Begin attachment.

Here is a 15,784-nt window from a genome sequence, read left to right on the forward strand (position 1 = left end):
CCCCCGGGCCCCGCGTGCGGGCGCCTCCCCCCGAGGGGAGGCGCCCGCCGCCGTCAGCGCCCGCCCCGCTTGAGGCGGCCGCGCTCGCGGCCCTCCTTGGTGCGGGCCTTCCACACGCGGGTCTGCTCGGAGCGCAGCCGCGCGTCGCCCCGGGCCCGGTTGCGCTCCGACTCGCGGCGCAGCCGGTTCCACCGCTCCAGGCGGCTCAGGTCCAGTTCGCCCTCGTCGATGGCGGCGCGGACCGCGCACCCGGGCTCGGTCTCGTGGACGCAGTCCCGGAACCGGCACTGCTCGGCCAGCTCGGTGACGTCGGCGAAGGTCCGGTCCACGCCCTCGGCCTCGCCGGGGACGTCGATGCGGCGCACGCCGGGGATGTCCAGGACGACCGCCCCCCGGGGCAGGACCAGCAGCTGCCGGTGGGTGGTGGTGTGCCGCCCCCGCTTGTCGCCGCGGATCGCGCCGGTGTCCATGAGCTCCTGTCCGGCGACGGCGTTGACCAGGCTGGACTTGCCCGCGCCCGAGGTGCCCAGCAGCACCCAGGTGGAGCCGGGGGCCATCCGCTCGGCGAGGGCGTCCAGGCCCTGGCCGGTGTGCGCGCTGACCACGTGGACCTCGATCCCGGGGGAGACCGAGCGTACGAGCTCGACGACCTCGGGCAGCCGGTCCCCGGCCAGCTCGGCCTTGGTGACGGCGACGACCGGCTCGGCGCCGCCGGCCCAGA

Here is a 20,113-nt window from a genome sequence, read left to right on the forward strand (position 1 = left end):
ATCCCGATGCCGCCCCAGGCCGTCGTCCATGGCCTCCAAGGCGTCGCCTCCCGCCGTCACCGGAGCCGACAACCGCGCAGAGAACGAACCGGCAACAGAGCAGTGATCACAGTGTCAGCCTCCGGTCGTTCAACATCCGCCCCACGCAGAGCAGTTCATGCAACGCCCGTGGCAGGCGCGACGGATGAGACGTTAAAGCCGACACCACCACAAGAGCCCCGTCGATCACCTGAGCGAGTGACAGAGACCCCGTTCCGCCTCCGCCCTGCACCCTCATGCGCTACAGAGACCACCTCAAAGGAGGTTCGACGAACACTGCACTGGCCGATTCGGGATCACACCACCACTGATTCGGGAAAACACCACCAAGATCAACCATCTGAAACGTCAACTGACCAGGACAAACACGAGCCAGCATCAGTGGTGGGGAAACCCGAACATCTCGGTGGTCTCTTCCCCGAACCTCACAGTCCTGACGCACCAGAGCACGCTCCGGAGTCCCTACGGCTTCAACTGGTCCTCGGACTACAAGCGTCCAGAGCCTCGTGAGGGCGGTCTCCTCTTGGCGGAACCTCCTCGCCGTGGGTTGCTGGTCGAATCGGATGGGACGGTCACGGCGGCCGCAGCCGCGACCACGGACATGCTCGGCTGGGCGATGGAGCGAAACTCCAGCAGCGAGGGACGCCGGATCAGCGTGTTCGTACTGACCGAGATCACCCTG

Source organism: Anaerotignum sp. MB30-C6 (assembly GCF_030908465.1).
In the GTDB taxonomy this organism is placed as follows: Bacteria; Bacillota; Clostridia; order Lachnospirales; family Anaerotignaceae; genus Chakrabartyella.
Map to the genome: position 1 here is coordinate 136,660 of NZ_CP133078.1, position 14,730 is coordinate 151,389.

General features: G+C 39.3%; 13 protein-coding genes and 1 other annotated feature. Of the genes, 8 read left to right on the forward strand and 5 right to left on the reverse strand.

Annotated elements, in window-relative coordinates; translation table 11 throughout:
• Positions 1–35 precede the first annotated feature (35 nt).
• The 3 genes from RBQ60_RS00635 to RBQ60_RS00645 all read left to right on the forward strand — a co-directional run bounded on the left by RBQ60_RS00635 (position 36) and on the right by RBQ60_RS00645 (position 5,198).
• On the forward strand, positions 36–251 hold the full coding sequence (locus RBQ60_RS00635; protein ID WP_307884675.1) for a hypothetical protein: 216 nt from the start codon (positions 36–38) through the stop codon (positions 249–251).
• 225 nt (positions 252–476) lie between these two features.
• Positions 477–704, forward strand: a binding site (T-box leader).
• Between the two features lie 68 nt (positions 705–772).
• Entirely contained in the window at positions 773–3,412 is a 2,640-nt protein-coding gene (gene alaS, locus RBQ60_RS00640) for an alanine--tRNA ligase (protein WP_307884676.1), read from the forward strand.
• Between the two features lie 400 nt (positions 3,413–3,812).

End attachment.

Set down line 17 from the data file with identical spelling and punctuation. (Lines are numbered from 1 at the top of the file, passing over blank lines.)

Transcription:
• Between the two features lie 400 nt (positions 3,413–3,812).